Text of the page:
There are various offers available on a credit card and one of the most interesting is the equated monthly installment (EMI) option. This is a payment option available for the individual. Here are some areas that need attention in the process of conversion of the payment into an EMI.
There are various ways in which the payment on a credit card can be made. One is to make the full payment by the due date, which will not invite any interest charges. The option is to pay only a part of the amount and pay interest on the remaining portion till it is repaid.And now there is another choice, of paying in equated monthly instalments (EMI). This gives rise to a situation where the amount is paid off in parts, just like a loan. Just to give a very simple example, if there is an outstanding amount of Rs 7,200, then this might be converted into payments of Rs 1,200 for six months.
The first thing to ensure in the entire process is to find out if your issuer provides this option. Such a facility is not available at all times. There are situations where only specific purchases from select stores would be eligible for the EMI benefit.
For example, purchase of a refrigerator from a big retail chain might be eligible for the benefit but not if the same brand is bought from another distributor. In other cases, even within a particular store, only specific purchases (like suits or bridal wear, for example) are eligible for conversion into EMI for repayment.
Another condition that often triggers the EMI option is that there has to be expense above a specific limit. This limit is usually Rs 3,000-5,000, so an expense above this limit at a specified store or during a decided time period fixed by the card-issuing bank is eligible.
This is different from a situation where an existing outstanding balance can be converted to an EMI repayment. In many cases, a decision about EMI repayment has to be done at the time of making the expense itself, though some promotions also allow conversion of the existing outstanding into EMI later.
Once the eligibility is determined, the next part is to ensure the conversion is beneficial and for this, several points need attention.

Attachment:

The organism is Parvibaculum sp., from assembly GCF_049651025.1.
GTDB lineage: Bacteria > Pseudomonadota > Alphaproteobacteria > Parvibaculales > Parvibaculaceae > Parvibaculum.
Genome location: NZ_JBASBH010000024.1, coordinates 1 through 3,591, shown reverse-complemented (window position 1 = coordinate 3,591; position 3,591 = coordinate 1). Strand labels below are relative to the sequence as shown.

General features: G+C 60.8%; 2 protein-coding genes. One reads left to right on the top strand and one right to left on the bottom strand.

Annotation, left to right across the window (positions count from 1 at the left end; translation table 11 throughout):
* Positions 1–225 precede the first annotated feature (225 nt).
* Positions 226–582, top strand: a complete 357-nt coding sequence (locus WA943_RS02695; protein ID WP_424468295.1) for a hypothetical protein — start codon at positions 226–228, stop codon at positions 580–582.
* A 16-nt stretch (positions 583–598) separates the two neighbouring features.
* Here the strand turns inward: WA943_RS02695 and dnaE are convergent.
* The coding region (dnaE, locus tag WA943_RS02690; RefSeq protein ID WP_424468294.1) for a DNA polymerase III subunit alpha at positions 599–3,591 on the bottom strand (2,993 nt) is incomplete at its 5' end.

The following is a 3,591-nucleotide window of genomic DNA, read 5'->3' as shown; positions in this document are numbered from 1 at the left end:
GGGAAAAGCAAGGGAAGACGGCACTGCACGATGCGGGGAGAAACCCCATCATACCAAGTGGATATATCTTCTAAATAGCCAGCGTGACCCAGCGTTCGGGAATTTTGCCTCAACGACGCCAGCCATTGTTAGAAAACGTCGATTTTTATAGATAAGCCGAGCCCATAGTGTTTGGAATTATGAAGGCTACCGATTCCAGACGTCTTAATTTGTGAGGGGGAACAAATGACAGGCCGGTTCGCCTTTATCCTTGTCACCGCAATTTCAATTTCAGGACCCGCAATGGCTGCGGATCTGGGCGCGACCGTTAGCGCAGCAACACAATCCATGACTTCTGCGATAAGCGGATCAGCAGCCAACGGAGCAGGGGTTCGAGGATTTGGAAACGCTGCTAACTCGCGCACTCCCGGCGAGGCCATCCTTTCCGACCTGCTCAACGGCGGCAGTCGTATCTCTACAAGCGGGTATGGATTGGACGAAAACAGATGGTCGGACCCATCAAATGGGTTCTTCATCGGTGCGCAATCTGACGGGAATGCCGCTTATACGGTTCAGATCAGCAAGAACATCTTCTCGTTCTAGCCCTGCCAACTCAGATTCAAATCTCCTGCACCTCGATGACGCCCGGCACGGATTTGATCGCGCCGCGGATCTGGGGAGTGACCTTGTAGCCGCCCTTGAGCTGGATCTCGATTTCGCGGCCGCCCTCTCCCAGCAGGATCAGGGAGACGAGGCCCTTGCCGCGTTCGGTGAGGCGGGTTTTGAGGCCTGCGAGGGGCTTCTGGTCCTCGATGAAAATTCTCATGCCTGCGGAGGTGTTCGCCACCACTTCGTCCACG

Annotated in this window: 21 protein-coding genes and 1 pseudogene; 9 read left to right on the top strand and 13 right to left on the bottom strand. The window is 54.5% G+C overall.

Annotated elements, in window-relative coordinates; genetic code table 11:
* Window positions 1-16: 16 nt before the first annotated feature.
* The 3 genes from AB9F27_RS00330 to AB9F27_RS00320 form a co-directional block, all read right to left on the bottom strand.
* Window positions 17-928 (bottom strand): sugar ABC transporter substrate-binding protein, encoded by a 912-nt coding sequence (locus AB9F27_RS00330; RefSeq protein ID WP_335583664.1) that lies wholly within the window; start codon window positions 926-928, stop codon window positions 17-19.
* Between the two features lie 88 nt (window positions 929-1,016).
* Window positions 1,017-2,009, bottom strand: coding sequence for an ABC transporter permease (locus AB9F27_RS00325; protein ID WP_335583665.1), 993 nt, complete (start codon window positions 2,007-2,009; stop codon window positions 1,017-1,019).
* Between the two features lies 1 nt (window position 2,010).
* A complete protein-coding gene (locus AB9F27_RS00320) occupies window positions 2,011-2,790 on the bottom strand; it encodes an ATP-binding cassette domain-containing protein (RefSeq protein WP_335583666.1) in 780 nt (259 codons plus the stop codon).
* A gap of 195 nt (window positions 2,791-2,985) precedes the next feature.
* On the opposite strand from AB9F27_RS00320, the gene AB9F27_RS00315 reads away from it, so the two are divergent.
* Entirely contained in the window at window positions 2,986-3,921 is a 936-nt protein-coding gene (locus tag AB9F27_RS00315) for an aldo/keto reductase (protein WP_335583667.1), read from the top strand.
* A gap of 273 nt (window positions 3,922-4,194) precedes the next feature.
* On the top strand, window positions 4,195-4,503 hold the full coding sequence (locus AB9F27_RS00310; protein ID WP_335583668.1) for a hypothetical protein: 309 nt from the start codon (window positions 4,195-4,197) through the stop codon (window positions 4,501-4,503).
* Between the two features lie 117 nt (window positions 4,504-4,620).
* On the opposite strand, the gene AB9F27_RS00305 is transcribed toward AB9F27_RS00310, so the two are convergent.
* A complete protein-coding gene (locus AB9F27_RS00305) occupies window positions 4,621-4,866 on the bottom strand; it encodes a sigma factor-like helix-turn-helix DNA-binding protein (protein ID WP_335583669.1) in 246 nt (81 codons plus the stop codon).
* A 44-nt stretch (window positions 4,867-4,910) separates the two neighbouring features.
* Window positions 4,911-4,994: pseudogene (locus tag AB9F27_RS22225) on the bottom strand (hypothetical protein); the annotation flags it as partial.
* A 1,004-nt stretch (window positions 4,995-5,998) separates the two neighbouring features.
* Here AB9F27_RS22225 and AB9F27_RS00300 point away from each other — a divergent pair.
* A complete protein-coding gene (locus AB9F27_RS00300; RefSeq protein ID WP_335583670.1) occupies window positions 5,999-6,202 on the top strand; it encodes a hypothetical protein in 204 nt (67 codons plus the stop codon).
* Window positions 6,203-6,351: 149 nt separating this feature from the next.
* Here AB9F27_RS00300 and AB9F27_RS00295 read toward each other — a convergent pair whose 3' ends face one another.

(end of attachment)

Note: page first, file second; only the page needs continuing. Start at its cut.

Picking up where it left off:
The best form of the EMI option is where there is no interest charged on the payment. This kind of benefit is present when the bank wants the consumer to spend more through additional purchases and hence such offers will mostly be available on new purchases under a specific scheme. The calculation here is very simple, as the total payment is broken up into the required parts.
The key question is the time period for which the payment will be spread out. A six-month or 12-month repayment period is good, as this will provide a long credit period. So, an expense of Rs 12,000 spread over 12 months will lead to an EMI of Rs 1,000 a month, that will come in each month's credit card bill. Here, the saving is in the form of interest expense that would have to be paid because of the stretching out of the payment.
This is beneficial only if the overall price is not higher than normal. For, in many cases, the discount on the item is taken away, so the Rs 12,000 item should not be available for a lesser amount of Rs 10,000 without the EMI payment option.
There are often situations where some amount of interest is actually charged on the process of splitting the payment into various instalments. To ensure the benefit flows to the individual, the rate of interest would be less than the normal rate of return charged by the credit card issuing bank.
Most EMI rates are in the range of 1.25-1.99 per cent per month, which in most cases is lower than the normal rate charged. For example, if the rate of interest on the card is 2.95 per cent, then the payment of Rs 10,000 will grow to Rs 11,905 at this rate of interest. Instead of this, if the EMI payments along with interest come to Rs 10,750, then this is a better option for selection.
Another thing to watch for is that similar time periods have to be considered. So, if you are planning to pay off the expense amount in six months and the EMI option is available only for 12 months, then it could mean unnecessary higher interest even when the rate charged is lower.
Each case would need to be considered separately for the extent of the savings earned by the cardholder. This should not be the first option chosen, because there is some interest cost that has to be paid and, hence, there is a burden put on the individual.
The writer is a certified financial planner.